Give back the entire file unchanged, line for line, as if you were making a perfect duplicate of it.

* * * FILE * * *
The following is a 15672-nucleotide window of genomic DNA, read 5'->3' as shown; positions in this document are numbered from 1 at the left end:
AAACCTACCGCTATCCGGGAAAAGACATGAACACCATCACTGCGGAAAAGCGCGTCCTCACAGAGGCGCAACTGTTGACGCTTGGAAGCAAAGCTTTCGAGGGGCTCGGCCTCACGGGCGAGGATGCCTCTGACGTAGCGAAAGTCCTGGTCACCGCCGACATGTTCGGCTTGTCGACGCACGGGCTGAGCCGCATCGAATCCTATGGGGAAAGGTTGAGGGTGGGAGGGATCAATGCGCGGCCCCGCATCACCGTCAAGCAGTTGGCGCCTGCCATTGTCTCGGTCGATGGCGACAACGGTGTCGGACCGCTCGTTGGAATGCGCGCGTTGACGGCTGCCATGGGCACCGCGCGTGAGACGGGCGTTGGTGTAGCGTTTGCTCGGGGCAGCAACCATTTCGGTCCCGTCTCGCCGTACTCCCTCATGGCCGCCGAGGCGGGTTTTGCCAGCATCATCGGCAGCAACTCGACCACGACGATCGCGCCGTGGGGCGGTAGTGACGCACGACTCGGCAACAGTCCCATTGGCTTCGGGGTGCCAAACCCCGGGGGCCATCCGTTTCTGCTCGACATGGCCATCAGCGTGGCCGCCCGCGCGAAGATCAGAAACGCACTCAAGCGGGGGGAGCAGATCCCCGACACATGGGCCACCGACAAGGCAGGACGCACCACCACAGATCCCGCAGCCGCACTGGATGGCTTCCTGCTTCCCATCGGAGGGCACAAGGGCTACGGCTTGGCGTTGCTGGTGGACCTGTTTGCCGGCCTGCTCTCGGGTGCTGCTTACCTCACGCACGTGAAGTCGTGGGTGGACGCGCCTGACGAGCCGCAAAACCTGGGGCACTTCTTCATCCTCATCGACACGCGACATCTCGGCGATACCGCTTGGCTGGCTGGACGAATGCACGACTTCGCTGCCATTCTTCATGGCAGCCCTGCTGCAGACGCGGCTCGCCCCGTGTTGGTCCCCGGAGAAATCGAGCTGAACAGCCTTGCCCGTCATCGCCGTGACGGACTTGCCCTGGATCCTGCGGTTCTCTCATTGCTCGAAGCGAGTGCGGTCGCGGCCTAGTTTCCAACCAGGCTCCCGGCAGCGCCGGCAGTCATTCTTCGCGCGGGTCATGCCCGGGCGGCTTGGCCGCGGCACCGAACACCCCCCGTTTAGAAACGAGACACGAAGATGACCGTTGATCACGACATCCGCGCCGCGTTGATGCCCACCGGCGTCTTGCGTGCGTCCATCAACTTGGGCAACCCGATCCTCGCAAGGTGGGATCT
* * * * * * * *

The following is a 15672-nucleotide window of genomic DNA, read 5'->3' as shown; positions in this document are numbered from 1 at the left end:
AAACCTACCGCTATCCGGGAAAAGACATGAACACCATCACTGCGGAAAAGCGCGTCCTCACAGAGGCGCAACTGTTGACGCTTGGAAGCAAAGCTTTCGAGGGGCTCGGCCTCACGGGCGAGGATGCCTCTGACGTAGCGAAAGTCCTGGTCACCGCCGACATGTTCGGCTTGTCGACGCACGGGCTGAGCCGCATCGAATCCTATGGGGAAAGGTTGAGGGTGGGAGGGATCAATGCGCGGCCCCGCATCACCGTCAAGCAGTTGGCGCCTGCCATTGTCTCGGTCGATGGCGACAACGGTGTCGGACCGCTCGTTGGAATGCGCGCGTTGACGGCTGCCATGGGCACCGCGCGTGAGACGGGCGTTGGTGTAGCGTTTGCTCGGGGCAGCAACCATTTCGGTCCCGTCTCGCCGTACTCCCTCATGGCCGCCGAGGCGGGTTTTGCCAGCATCATCGGCAGCAACTCGACCACGACGATCGCGCCGTGGGGCGGTAGTGACGCACGACTCGGCAACAGTCCCATTGGCTTCGGGGTGCCAAACCCCGGGGGCCATCCGTTTCTGCTCGACATGGCCATCAGCGTGGCCGCCCGCGCGAAGATCAGAAACGCACTCAAGCGGGGGGAGCAGATCCCCGACACATGGGCCACCGACAAGGCAGGACGCACCACCACAGATCCCGCAGCCGCACTGGATGGCTTCCTGCTTCCCATCGGAGGGCACAAGGGCTACGGCTTGGCGTTGCTGGTGGACCTGTTTGCCGGCCTGCTCTCGGGTGCTGCTTACCTCACGCACGTGAAGTCGTGGGTGGACGCGCCTGACGAGCCGCAAAACCTGGGGCACTTCTTCATCCTCATCGACACGCGACATCTCGGCGATACCGCTTGGCTGGCTGGACGAATGCACGACTTCGCTGCCATTCTTCATGGCAGCCCTGCTGCAGACGCGGCTCGCCCCGTGTTGGTCCCCGGAGAAATCGAGCTGAACAGCCTTGCCCGTCATCGCCGTGACGGACTTGCCCTGGATCCTGCGGTTCTCTCATTGCTCGAAGCGAGTGCGGTCGCGGCCTAGTTTCCAACCAGGCTCCCGGCAGCGCCGGCAGTCATTCTTCGCGCGGGTCATGCCCGGGCGGCTTGGCCGCGGCACCGAACACCCCCCGTTTAGAAACGAGACACGAAGATGACCGTTGATCACGACATCCGCGCCGCGTTGATGCCCACCGGCGTCTTGCGTGCGTCCATCAACTTGGGCAACCCGATCCTCGCAAGGTGGGATCT